Air Canada pilots pulled the plug on a scheduled ratification vote on Friday over a new contract deal after members made it clear they weren’t happy.
The tentative deal, reached last month, has been described by some as a dramatic rewriting of the collective agreement that includes new provisions for a proposed low-cost airline.
At issue are flying times as well as the creation of a two-tier pension system, where new hires would fall under a defined contribution plan unlike the current defined benefit plan. Wages at the low-cost airline would also be substantially lower.
This news comes just as Canadians are finalizing their summer vacation plans, and any threat of labour unrest could make some travelers think twice about booking.
Air Canada is keen to have a settlement in place with its 3,000 pilots, as it negotiates with other major unions that represent flight attendants, customer service agents and mechanics.
The airline industry’s recovery remains fragile amid rising fuel prices. Air Canada, which has struggled in recent years, reported in February that for its full fiscal year it had a net profit of $107 million, compared to a loss of $24 million in 2009.
With many facets of the collective agreement touched by proposed changes, members made it clear they had concerns so the vote was cancelled, said Air Canada Pilots Association Paul Strachan.
A meeting of top union officials is scheduled for next Tuesday to figure out next steps. “They’ll have a look at the expressed concerns and see what’s valid, what can be worked through and how do we move forward,” Strachan said, adding a return to the bargaining table is possible.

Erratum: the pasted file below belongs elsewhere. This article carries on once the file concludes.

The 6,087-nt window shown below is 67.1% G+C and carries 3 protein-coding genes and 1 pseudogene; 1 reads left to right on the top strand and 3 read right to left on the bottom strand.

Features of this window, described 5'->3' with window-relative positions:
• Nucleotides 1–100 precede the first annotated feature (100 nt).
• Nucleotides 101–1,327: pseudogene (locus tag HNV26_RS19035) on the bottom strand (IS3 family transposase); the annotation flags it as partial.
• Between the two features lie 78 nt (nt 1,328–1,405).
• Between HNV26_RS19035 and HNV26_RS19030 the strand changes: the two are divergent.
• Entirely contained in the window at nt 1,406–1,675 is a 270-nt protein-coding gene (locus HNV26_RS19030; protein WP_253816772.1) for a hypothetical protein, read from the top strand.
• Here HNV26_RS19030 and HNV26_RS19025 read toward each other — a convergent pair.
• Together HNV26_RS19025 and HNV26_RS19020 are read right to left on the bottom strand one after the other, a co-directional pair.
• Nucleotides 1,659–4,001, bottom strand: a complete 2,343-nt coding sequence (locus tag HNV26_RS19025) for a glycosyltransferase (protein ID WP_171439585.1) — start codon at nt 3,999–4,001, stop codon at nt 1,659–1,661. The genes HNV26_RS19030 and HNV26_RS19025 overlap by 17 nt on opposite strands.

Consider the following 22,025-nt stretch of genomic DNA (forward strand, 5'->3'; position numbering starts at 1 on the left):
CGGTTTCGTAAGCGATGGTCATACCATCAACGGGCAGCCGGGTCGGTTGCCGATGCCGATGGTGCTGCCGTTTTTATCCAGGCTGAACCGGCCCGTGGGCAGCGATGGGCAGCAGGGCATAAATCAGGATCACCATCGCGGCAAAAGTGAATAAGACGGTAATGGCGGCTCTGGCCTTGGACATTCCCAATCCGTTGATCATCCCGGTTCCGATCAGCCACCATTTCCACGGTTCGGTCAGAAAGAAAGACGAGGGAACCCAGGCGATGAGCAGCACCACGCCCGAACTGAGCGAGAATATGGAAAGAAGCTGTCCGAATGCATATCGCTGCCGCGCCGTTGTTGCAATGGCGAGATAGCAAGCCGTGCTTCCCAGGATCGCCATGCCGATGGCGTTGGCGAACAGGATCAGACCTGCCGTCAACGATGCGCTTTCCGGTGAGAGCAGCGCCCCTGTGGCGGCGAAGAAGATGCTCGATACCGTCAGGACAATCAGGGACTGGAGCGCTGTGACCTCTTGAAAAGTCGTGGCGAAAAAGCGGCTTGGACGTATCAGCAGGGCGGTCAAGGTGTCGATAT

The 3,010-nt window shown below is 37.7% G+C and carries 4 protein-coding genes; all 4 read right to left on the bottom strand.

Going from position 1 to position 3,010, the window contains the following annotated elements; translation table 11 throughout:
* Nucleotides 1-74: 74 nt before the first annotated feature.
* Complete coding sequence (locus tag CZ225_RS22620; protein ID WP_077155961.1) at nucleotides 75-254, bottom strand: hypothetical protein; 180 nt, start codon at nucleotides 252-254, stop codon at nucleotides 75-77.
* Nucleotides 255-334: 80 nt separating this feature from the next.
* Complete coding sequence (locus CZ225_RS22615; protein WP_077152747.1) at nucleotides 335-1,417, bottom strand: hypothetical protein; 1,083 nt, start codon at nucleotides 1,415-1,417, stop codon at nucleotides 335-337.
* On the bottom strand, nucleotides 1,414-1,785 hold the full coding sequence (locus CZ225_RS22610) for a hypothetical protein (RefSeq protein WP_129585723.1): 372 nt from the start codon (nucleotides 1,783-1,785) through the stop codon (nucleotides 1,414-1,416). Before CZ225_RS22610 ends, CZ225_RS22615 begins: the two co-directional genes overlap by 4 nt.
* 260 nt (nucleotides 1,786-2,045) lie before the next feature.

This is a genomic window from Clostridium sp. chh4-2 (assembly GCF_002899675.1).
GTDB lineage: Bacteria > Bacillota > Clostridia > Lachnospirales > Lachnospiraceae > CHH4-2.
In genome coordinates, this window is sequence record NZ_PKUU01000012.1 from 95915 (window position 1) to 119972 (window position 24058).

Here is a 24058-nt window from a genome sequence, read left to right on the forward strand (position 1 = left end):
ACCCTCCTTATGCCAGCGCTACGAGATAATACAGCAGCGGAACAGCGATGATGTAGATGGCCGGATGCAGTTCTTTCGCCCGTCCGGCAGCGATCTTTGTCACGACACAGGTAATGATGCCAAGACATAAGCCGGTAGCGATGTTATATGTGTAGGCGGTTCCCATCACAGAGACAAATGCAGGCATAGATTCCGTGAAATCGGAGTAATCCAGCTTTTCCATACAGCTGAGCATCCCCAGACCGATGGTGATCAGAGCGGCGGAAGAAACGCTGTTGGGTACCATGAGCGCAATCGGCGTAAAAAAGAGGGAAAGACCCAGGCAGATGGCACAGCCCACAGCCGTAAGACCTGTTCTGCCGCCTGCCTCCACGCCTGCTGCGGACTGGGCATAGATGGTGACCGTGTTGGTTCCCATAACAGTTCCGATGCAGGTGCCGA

Even though the collective agreement expired on March 31, no strike vote has been taken yet, and pilots will continue to fly and service will not be affected, Strachan said.
Air Canada spokesman Peter Fitzpatrick added, “We can’t comment how they may choose to proceed with the ratification process as this is an internal matter for ACPA.”
As union executives were travelling the country this week to brief its members on the tentative deal, Air Canada announced in a proxy circular to shareholders that CEO Calin Rovinescu’s total compensation jumped nearly 77 per cent to $4.6 million last year.
While some might be upset by those numbers, Strachan said he doesn’t believe that news caused the current situation.
Union members are clearly upset by this round of bargaining. Some are so angry with the tentative deal that they have started a petition to recall Bruce White, chair of the association’s master executive council.
The petition says: “Due to the dysfunctional and ineffective Master Executive Council that has misguided our Negotiating Committee, we the undersigned active members of ACPA, wish to exercise our constitutional right to vote on the recall of Bruce White as ACPA MEC chair.”
The online petition, whose signatures still need to be verified, exceeded 1,300 on Friday. Under union rules, if 30 per cent are confirmed, then a recall vote could be ordered.
“It’s a separate issue,” said Strachan, although he conceded such a move would be “pretty rare.”